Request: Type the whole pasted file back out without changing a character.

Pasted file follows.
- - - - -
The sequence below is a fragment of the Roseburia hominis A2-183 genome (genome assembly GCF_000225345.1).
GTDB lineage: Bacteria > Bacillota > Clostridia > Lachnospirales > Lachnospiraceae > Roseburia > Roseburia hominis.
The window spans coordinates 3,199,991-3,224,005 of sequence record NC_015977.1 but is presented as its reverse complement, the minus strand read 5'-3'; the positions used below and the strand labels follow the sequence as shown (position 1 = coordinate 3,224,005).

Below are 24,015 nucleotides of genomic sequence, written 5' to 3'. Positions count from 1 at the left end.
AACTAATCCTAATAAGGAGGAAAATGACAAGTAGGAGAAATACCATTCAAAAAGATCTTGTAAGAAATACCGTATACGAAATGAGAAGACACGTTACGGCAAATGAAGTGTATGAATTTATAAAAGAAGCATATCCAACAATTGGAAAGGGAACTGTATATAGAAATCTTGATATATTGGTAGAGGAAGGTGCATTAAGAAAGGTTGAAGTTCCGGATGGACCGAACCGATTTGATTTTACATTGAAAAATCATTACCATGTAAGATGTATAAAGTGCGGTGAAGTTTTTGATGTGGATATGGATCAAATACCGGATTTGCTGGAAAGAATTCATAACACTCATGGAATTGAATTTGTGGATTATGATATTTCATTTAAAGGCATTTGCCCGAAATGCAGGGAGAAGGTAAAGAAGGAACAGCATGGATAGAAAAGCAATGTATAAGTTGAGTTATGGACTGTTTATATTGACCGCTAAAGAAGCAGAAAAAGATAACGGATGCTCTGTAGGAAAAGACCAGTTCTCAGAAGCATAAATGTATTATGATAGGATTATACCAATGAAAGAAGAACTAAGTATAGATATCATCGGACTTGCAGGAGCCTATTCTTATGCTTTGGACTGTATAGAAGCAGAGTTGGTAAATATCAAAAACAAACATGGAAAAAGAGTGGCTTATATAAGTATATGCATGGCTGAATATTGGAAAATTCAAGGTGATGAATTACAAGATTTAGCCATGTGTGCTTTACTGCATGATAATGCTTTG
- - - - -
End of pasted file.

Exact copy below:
The sequence below is a fragment of the Roseburia hominis A2-183 genome (genome assembly GCF_000225345.1).
GTDB lineage: Bacteria > Bacillota > Clostridia > Lachnospirales > Lachnospiraceae > Roseburia > Roseburia hominis.
The window spans coordinates 3,199,991-3,224,005 of sequence record NC_015977.1 but is presented as its reverse complement, the minus strand read 5'-3'; the positions used below and the strand labels follow the sequence as shown (position 1 = coordinate 3,224,005).

Below are 24,015 nucleotides of genomic sequence, written 5' to 3'. Positions count from 1 at the left end.
AACTAATCCTAATAAGGAGGAAAATGACAAGTAGGAGAAATACCATTCAAAAAGATCTTGTAAGAAATACCGTATACGAAATGAGAAGACACGTTACGGCAAATGAAGTGTATGAATTTATAAAAGAAGCATATCCAACAATTGGAAAGGGAACTGTATATAGAAATCTTGATATATTGGTAGAGGAAGGTGCATTAAGAAAGGTTGAAGTTCCGGATGGACCGAACCGATTTGATTTTACATTGAAAAATCATTACCATGTAAGATGTATAAAGTGCGGTGAAGTTTTTGATGTGGATATGGATCAAATACCGGATTTGCTGGAAAGAATTCATAACACTCATGGAATTGAATTTGTGGATTATGATATTTCATTTAAAGGCATTTGCCCGAAATGCAGGGAGAAGGTAAAGAAGGAACAGCATGGATAGAAAAGCAATGTATAAGTTGAGTTATGGACTGTTTATATTGACCGCTAAAGAAGCAGAAAAAGATAACGGATGCTCTGTAGGAAAAGACCAGTTCTCAGAAGCATAAATGTATTATGATAGGATTATACCAATGAAAGAAGAACTAAGTATAGATATCATCGGACTTGCAGGAGCCTATTCTTATGCTTTGGACTGTATAGAAGCAGAGTTGGTAAATATCAAAAACAAACATGGAAAAAGAGTGGCTTATATAAGTATATGCATGGCTGAATATTGGAAAATTCAAGGTGATGAATTACAAGATTTAGCCATGTGTGCTTTACTGCATGATAATGCTTTG